Æ’s Religious Cosmology
George William Russell was an Irish nationalist, poet, artist, and mystic, who went by the pseudonym Æ. Today I’ll be exploring his religious views, and his overall religious cosmology. And by ‘religious cosmology’ I mean that set of myths and narratives, through which he understood and orientated himself within the universe. Whenever we’re considering a thinker or writer, we of course gain a great deal of insight by merely learning which thinkers and writers they themselves held in high regard, and the three individuals held in high regard by Æ were Madame Blavatsky, alongside Ralph Waldo Emerson and Walt Whitman.
When it comes to the foundational principle that underlies Æ’s religious cosmology, it is, in an Emersonian fashion, Nature, the breath and pulse of Nature, infusing his imagination. But unlike Emerson, whom we imagine, between his time lecturing, reading, and writing, strolling through Concord’s surrounding natural beauty, Æ had no such luxury. His artistic endeavours were not notable enough in his day to constitute a livelihood in and of themselves, and so he was obligated to take on various clerical jobs throughout his life, working in particular for the Irish Agricultural Organisation Society, a co-operative movement in Ireland. As such, when Æ reflected on Nature, or remembered back upon those times he spent in Nature as a child, he did so in an office surrounded by heaps of paper.
Nevertheless, amidst that drudgery he was able to escape deep into his own imagination, and experience therein the divine wilderness, traverse broad green landscapes, “the Many-Coloured Land”, and be overshadowed by elemental forces within the psyche. The trouble was, that the deeper he went into that heavenly light, the greater the contrast was between his interior world and the exterior, which increasingly showed up to him as much like a prison. That exterior plane with its “mighty devils of state and empire lurking in the abyss,” claiming souls for its own. The superficial mundane, populated by the lost, that vast majority which would never escape, and never so much as catch a glimpse of anything beyond. But Æ had caught a glimpse, and as such, was driven to go deeper in his own interior world. He did so by practicing meditation, learning to still the mind, to focus on his breath, to get past those strings of thoughts, of frustrations, those preoccupations of the mind, and discover that interior stillness. In this way, he cultivated an ability to leave the worries of the exterior world in the exterior world, and to not carry them as a great burden into that interior. And as such, he found his way unburdened into that vastness. For as we have “imagined ourselves into this pitiful dream of life. By imagination we will re-enter true being.”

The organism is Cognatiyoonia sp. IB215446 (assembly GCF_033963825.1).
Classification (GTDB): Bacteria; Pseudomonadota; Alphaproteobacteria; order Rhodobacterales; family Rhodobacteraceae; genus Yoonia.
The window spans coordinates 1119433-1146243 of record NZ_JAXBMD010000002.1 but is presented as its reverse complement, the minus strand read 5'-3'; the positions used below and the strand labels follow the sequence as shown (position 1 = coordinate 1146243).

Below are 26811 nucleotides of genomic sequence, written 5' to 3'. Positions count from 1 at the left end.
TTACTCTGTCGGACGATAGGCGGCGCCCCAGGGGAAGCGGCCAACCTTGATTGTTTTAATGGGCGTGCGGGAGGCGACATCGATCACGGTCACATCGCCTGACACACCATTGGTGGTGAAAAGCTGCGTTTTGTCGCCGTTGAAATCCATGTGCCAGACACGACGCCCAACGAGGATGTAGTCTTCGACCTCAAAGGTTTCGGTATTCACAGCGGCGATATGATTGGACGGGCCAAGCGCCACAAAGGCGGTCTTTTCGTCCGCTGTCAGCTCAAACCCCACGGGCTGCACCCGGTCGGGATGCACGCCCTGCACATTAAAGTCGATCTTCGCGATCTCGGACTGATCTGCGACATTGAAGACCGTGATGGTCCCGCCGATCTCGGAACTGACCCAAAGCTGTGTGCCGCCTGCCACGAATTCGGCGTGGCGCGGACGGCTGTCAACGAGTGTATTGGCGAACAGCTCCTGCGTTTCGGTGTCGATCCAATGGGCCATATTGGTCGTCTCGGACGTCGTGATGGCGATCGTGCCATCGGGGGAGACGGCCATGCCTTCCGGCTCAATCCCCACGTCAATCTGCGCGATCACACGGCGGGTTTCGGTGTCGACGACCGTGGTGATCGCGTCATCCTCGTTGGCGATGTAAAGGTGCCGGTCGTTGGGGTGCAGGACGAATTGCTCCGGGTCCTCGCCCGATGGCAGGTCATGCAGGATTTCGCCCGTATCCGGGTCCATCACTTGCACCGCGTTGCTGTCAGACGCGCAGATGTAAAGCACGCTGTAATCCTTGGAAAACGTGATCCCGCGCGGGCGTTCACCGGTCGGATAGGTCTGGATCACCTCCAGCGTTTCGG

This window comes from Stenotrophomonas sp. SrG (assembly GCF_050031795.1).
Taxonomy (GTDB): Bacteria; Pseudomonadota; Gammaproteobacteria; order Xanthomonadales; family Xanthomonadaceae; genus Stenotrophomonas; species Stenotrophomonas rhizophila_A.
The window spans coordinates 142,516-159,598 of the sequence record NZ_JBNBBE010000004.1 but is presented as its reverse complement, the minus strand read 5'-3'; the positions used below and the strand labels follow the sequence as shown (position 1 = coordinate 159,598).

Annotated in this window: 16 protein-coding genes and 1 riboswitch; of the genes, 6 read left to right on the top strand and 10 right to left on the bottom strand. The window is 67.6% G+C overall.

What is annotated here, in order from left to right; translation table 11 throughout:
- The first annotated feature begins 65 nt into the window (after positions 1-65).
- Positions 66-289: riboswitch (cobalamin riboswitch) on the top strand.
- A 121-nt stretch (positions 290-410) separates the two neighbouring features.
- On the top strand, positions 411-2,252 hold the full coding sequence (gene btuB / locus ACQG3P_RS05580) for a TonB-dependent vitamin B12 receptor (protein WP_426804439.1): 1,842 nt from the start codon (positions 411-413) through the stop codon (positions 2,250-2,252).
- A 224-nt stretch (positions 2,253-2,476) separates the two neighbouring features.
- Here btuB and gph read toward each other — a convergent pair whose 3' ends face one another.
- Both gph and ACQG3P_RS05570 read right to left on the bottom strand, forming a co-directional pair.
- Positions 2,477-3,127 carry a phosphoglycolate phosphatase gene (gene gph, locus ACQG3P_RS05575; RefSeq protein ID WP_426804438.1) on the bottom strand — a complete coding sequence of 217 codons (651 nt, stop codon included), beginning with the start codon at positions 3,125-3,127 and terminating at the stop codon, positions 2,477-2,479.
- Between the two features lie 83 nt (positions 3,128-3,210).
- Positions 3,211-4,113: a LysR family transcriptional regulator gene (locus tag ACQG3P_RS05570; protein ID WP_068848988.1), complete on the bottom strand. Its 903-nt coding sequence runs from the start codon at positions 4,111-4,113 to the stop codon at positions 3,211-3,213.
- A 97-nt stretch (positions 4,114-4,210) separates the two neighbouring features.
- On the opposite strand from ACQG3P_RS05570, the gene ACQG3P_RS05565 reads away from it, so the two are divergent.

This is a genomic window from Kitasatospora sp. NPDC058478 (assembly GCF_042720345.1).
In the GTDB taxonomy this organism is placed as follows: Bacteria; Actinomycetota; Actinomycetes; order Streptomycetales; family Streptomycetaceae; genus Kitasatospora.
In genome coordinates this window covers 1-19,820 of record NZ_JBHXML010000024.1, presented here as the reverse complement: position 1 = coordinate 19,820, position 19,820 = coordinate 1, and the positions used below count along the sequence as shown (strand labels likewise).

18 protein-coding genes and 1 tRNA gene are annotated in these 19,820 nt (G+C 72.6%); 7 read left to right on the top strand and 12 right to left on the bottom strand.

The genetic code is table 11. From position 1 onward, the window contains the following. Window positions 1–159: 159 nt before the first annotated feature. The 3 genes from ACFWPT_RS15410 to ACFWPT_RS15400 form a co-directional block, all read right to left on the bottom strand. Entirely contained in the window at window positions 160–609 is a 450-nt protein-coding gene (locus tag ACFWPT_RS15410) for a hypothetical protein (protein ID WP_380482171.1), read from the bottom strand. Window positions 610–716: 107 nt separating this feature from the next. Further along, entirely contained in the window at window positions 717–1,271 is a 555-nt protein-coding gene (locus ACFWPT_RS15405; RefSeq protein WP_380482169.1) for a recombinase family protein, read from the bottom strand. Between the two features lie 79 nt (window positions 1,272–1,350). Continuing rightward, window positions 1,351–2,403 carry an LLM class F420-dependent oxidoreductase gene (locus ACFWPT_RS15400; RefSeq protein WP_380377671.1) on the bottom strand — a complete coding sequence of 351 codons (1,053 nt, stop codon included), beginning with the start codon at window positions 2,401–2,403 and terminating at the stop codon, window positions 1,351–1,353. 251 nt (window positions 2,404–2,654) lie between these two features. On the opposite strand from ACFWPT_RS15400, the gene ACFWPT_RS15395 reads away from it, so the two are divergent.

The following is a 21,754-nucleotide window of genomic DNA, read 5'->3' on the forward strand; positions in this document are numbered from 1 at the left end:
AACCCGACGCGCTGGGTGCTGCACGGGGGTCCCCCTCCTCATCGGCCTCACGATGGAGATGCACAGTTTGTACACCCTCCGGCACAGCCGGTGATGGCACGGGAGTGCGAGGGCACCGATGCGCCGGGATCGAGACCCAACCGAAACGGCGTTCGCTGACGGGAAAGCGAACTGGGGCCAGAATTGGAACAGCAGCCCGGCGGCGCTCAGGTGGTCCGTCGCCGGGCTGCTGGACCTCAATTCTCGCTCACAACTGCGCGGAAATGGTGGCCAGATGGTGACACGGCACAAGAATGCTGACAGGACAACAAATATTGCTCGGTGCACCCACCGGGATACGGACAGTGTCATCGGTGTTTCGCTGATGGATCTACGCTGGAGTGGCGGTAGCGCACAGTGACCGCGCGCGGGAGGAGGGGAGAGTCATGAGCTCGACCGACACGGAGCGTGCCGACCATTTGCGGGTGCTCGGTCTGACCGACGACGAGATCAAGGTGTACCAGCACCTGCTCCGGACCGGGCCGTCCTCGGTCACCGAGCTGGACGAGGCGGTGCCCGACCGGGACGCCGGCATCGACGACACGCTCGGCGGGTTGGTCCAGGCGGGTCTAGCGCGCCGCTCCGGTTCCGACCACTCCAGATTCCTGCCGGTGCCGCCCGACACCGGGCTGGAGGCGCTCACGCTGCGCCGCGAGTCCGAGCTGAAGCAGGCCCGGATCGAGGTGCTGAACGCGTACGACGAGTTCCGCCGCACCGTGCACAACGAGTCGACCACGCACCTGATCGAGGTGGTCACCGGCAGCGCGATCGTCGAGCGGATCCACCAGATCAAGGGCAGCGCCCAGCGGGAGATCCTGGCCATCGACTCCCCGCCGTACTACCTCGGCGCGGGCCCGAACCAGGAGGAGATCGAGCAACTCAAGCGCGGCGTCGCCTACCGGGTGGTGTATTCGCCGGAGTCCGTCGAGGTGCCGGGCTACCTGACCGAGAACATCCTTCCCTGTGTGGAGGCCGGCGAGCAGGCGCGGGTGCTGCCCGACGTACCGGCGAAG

Considering then his Many-Coloured Land, he thinks about the relationship between his imagination and his own psychology. And what I find interesting here is the extent to which he foreshadows some of Carl Jung’s ideas, writing, as he was, pre-Jung. Because the question he’s asking himself is something like, what is the nature of his own imagination? And what can account for its depth and breadth? There is something inexplicable which seems to bubble up from beneath. Something of an unknown origin. What he’s wrestling with, though he lacks the psychoanalytic vocabulary to articulate it, is a question pertaining to the nature of the unconscious. Really it is the cardinal question, which ultimately set Jung and his mentor Sigmund Freud at odds. For Freud, everything in the unconscious mind was formerly put there by us, although forgotten: senses, feelings, vistas, etc., all internalised and reconstituted. But for Jung, there is a subterranean domain within the psyche that contains a wealth of content: images, senses, forces, etc., that is within us a priori, meaning, from before. It was there before there was even an ‘us’ to consider it, it is part of the architecture of who and what we are. This is what Jung termed the ‘Collective unconscious’, or what Æ describes in his poetical vocabulary as a “fountain of interior light”, out of which cascades Eden-like landscapes, ancient places, dazzling light, and shining faces. All of which in unity, constitutes Deity.
And so, delving deeper into Æ’s imagination, (and I’m paraphrasing here), he saw a land, and fountains jetting forth a luminous mist, out from some hidden heart of power. And shining folk passing into those fountains and inhaling them, drawing in life from that magical air. Those beings that are called in ancient myths, nymphs and dryads of the ancient oak, all moving to a unified rhythm, full of an inexplicable beauty, and drawing me ever closer in my journey towards Deity. And there also, I saw a glowing figure, carried by the winds, with a harp in hand, and birds flying all about it. “Its body was pervaded with light as if sunfire rather than blood ran through its limbs.” It passed over me, a face of immortal youth, and onwards into the distance.